Hi friend and Welcome!
Figuring out the best open back headphones for mixing is pretty easy once you get down to it. Before we get started in dissecting why, grab a snack, sit back and relax because..
You’ve come to the right place!!
What I will bring you in this article
- The Sennheiser HD 600
- The Rest
- Final Word & Link to Official Review
Now without further ado, let’s get rolling!
This is just about my favorite subject in the music production world. I thoroughly enjoy researching headphones, and being a producer myself I was looking for the absolute best open back, in terms of mixing. Closed back vs. Open back headphones.
I have been researching this very subject on and off for about a year and half. There are a few headphones that come up constantly throughout my searches, and one specifically that stands out above all.
The Sennheiser HD 600.
These puppies have been called just about everything good you can think of. They have been around since 1997 and are still considered the Gold Standard for mixing or otherwise. When you think about the headphone that all the others should be compared to, you think of the HD 600. It’s that benchmark standard that other cans strive to be but aren’t.
It’s the solution to your mixing woes. Why?
- Comfort. The HD 600’s sport velour ear padding and rest comfortably on your dome. Just be aware of the tight clamp to start. They take a bit of breaking in.
- Longevity. They’ve been around for two decades. That really says something, especially with the influx of headphones in the last few years. They are built to last. Like Duralast. Lol. No really though, each component of the 600 is replaceable and can be modified.
- Neutrality. Of course this goes without saying, but the HD 600’s are flat, neutral, and honest, which is exactly what we’re looking for in a mixing can.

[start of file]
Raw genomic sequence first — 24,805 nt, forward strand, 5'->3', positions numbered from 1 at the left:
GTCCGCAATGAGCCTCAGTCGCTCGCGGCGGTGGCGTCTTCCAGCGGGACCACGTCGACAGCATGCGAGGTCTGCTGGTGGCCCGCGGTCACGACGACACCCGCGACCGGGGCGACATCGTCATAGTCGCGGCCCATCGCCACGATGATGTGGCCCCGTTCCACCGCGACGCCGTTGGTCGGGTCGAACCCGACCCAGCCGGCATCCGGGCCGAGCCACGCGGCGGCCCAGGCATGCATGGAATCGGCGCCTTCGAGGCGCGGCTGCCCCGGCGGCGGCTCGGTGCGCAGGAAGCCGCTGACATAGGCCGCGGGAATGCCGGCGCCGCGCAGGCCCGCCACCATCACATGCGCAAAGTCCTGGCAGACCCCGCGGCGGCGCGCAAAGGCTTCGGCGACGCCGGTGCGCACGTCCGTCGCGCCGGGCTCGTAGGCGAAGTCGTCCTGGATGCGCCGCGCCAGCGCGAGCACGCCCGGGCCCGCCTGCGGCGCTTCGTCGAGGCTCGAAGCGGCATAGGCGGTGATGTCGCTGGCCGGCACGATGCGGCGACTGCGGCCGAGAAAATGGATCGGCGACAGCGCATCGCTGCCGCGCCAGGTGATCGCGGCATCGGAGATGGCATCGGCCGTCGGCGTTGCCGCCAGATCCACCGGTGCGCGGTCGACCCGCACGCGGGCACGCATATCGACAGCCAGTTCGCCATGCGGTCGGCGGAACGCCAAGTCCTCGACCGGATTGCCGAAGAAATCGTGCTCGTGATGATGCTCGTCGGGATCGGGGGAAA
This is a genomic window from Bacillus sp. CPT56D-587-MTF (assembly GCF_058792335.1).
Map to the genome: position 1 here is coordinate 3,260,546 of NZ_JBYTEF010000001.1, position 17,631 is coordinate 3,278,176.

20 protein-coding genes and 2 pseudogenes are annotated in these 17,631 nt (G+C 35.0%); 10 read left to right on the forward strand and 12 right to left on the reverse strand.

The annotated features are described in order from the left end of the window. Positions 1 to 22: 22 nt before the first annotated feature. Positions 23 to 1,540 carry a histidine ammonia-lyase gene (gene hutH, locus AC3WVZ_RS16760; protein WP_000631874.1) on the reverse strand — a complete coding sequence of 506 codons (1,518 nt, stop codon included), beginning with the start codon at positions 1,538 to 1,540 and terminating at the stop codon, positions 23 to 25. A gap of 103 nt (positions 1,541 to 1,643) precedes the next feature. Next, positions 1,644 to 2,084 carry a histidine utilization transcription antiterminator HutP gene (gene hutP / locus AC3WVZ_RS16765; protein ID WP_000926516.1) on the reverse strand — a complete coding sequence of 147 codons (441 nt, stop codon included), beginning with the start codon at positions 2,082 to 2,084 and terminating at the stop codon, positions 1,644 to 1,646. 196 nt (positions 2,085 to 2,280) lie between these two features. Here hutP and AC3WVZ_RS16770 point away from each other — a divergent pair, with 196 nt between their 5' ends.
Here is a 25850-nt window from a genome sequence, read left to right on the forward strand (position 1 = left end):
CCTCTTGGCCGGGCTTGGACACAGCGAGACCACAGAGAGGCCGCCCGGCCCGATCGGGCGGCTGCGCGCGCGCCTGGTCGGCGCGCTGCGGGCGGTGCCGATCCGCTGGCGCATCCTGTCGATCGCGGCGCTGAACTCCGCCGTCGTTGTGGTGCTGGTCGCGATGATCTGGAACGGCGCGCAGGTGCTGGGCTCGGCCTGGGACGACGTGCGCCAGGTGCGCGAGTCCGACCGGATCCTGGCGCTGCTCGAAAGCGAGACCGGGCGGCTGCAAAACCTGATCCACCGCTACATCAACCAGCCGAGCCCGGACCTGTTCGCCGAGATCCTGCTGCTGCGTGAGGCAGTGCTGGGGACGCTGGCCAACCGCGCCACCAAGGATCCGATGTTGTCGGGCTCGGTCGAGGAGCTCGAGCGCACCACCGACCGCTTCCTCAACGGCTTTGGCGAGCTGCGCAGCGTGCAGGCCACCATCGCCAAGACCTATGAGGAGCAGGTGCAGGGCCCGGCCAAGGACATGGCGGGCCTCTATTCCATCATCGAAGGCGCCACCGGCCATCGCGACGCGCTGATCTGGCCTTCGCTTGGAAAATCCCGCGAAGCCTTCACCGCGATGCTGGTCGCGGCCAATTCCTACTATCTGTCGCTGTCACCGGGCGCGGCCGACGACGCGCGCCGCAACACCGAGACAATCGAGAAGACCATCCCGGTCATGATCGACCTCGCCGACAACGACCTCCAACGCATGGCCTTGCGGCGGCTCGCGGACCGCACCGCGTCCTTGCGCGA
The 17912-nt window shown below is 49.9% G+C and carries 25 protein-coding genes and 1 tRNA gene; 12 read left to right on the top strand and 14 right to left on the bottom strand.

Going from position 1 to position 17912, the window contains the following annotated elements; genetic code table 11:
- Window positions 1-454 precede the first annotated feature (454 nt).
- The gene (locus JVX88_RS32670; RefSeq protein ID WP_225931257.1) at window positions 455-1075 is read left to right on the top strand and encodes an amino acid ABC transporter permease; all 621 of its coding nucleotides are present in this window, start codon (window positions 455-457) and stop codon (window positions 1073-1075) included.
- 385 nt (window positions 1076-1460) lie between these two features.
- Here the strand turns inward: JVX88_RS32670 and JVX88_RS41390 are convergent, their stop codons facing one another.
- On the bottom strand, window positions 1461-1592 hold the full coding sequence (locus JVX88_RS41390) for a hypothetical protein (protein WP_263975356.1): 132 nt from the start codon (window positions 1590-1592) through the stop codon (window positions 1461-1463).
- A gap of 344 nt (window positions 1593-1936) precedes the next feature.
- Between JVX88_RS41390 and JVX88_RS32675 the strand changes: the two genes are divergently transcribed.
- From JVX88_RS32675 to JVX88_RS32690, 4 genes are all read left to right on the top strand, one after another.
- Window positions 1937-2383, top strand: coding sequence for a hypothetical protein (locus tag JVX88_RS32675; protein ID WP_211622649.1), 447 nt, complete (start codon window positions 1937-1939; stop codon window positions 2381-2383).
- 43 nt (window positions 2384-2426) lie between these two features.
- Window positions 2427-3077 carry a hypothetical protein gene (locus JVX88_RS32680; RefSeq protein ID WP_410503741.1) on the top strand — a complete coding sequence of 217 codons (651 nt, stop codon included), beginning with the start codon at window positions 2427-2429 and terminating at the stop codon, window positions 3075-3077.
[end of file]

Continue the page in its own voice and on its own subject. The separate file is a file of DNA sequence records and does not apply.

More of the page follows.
- Amp friendly. Just about any amp will drive these quite well. I recommend the Magni/Modi combo to start. Great pairing. How to choose a headphone amp!
- Phenomenal mid-range. Seems like a lot of headphones get this wrong. Not the HD 600’s, as they render instrumentation wonderfully. The sound is clear and accurate rather than muddled and confusing.
- Soundstage. What is Soundstage? They give you that 3-d soundscape that open headphones are known for.
I know you came here for the best, but this article wouldn’t be complete in my mind without the runners up!
Beyerdynamic DT 880 Pro. This comes in at a close second, and if you’re a bit strapped for cash is the next best thing. It’s got a cold, analytical sound and has been called “clinical.” The reason why it doesn’t get top spot is because of it’s sometimes harsh/sibilant treble range. What does Sibilant mean?
AKG K701. This headphone is just about the flattest around, but doesn’t nab gold because of it’s unnaturally wide soundstage, making the music seem distant and/or unrealistic. It’s bass response is also a bit too lean for some peoples taste, but it’s still a great can that has stood the test of time thus far. Check out:
- AKG K701 vs. K702
- AKG Q701 vs. K701. The Q701 does improve upon the weird soundstage issue with the K701, and has a slightly meatier bass. Definitely a noteworthy headphone.
- The best studio headphones for mixing (I review each of my top 3 here separately and on their own. So if you’re looking for an in depth review of all 3, check that out!)
Want to learn more about the best open back headphone for mixing?
Well that’s about it for today folks! I really hope you’ve enjoyed this short article and feel compelled to dig deeper into my site!
Questions? Comments? Requests? Did I miss the mark? Please let me know below or Contact me!!
What do you think about my Top picks? I would love to hear from you..
Until then.. all the best and God bless,